1700 – A Century of Innovation

1707 WEAVERS’ ROYAL CHARTER OF QUEEN ANNE

1720 STEPHEN WALTERS AND SONS FOUNDED

1733 JOHN KAY INVENTS THE FLYING SHUTTLE

1737 WEAVERS’ MENTIONED IN THE BYE-LAWS & ORDINANCES OF GEORGE II

1764 JAMES HARGREAVES INVENTS THE SPINNING JENNY

1764RICHARD ARKWRIGHT INVENTS WATER FRAME – FIRST POWERED TEXTILE MACHINE

1774 JAMES LIMBOROUGH, WEAVER OF LONDON, BEQUEATHS A SUM TO SUPPORT THE ANNUAL LIMBOROUGH LECTURE

1776 AMERICAN INDEPENDENCE

1779 SAMUEL CROMPTON INVENTS THE SPINNING MULE

1783 BRINTONS CARPETS FOUNDED

1794 GEORGE COURTAULD & CO FOUNDED

1797 JOHNSTON’S OF ELGIN FOUNDED

Spitalfields was established by refugee Huguenots fleeing France, many of whom were master weavers. By settling just outside the city, they avoided restrictive London laws. They introduced silk weaving as an industry in England and established Spitalfields as its centre.

England in the 18th century was a land of smuggling; high import taxes on raw and finished silk made the silk trade no exception. The industry was marked by frequent rioting by silk weavers. For instance, in 1719 there was a riot of 4,000 weavers against women wearing Indian cotton calicoes and linens. The riots got more frequent and from 1764–1769 there were riots every year.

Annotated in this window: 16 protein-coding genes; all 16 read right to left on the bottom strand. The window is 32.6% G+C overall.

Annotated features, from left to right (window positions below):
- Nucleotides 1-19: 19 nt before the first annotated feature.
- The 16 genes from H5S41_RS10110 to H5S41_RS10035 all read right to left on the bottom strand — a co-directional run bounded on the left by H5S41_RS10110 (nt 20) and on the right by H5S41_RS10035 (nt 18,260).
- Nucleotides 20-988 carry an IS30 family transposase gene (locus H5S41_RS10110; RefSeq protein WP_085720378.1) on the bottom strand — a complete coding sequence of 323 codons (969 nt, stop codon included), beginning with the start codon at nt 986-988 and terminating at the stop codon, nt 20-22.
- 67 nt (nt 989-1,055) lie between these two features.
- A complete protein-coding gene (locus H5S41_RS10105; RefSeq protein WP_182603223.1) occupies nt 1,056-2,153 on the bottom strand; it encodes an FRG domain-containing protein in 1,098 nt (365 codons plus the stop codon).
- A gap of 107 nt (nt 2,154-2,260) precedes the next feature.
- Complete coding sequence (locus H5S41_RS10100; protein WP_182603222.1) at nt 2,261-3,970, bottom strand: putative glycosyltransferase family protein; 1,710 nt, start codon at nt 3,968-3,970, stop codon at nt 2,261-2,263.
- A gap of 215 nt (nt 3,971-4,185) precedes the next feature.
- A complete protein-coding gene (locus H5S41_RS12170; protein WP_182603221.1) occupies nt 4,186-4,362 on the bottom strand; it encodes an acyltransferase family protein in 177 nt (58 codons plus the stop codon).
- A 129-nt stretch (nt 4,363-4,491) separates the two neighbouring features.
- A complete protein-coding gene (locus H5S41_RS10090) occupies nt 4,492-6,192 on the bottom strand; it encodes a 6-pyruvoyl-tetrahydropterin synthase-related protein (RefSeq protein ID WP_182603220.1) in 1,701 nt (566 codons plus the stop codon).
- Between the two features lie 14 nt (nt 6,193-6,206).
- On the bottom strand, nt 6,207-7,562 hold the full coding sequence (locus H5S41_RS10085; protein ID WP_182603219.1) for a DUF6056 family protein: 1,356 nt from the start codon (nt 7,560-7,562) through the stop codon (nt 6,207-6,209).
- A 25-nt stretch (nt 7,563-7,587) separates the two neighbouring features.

To counter the riots Parliament passed the Spitalfields Act of 1773. This Act succeeded in reducing the riots but in the process destroyed the silk weaving industry. By appointing magistrates to set rates of pay and by making it unprofitable to buy machines or develop new weaving techniques, the industry became uncompetitive. In 1785 the substitution of cotton cloth for other fabrics devastated the market for silk. By 1793, 4,000 looms were idle.

Washington crossing the Delaware 1776
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